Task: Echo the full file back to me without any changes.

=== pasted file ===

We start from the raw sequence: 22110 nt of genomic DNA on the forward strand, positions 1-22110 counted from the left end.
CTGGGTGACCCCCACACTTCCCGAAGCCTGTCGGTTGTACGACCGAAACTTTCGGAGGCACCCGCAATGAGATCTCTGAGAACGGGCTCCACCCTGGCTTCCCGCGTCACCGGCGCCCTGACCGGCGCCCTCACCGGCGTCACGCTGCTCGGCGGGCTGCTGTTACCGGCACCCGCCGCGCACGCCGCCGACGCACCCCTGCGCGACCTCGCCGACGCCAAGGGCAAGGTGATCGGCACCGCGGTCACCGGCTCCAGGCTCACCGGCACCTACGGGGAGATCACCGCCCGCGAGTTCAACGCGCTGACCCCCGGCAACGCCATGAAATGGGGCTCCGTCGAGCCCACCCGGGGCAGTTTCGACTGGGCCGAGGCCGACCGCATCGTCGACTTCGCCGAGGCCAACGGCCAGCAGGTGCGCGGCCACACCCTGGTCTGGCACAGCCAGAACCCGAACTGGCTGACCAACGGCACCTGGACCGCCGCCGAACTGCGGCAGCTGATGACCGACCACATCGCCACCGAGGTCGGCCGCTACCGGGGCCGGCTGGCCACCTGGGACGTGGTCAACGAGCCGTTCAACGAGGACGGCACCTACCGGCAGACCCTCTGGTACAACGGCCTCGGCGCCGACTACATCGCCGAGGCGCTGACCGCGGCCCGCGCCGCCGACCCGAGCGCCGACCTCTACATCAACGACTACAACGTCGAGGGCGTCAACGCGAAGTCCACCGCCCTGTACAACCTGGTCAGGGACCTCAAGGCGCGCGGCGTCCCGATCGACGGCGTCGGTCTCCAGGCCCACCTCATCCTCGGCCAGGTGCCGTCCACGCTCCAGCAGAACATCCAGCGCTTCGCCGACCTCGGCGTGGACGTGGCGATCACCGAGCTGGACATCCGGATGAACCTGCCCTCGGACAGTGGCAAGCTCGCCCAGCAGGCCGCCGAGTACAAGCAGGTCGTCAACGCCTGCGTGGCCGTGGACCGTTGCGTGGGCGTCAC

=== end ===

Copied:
We start from the raw sequence: 22110 nt of genomic DNA on the forward strand, positions 1-22110 counted from the left end.
CTGGGTGACCCCCACACTTCCCGAAGCCTGTCGGTTGTACGACCGAAACTTTCGGAGGCACCCGCAATGAGATCTCTGAGAACGGGCTCCACCCTGGCTTCCCGCGTCACCGGCGCCCTGACCGGCGCCCTCACCGGCGTCACGCTGCTCGGCGGGCTGCTGTTACCGGCACCCGCCGCGCACGCCGCCGACGCACCCCTGCGCGACCTCGCCGACGCCAAGGGCAAGGTGATCGGCACCGCGGTCACCGGCTCCAGGCTCACCGGCACCTACGGGGAGATCACCGCCCGCGAGTTCAACGCGCTGACCCCCGGCAACGCCATGAAATGGGGCTCCGTCGAGCCCACCCGGGGCAGTTTCGACTGGGCCGAGGCCGACCGCATCGTCGACTTCGCCGAGGCCAACGGCCAGCAGGTGCGCGGCCACACCCTGGTCTGGCACAGCCAGAACCCGAACTGGCTGACCAACGGCACCTGGACCGCCGCCGAACTGCGGCAGCTGATGACCGACCACATCGCCACCGAGGTCGGCCGCTACCGGGGCCGGCTGGCCACCTGGGACGTGGTCAACGAGCCGTTCAACGAGGACGGCACCTACCGGCAGACCCTCTGGTACAACGGCCTCGGCGCCGACTACATCGCCGAGGCGCTGACCGCGGCCCGCGCCGCCGACCCGAGCGCCGACCTCTACATCAACGACTACAACGTCGAGGGCGTCAACGCGAAGTCCACCGCCCTGTACAACCTGGTCAGGGACCTCAAGGCGCGCGGCGTCCCGATCGACGGCGTCGGTCTCCAGGCCCACCTCATCCTCGGCCAGGTGCCGTCCACGCTCCAGCAGAACATCCAGCGCTTCGCCGACCTCGGCGTGGACGTGGCGATCACCGAGCTGGACATCCGGATGAACCTGCCCTCGGACAGTGGCAAGCTCGCCCAGCAGGCCGCCGAGTACAAGCAGGTCGTCAACGCCTGCGTGGCCGTGGACCGTTGCGTGGGCGTCAC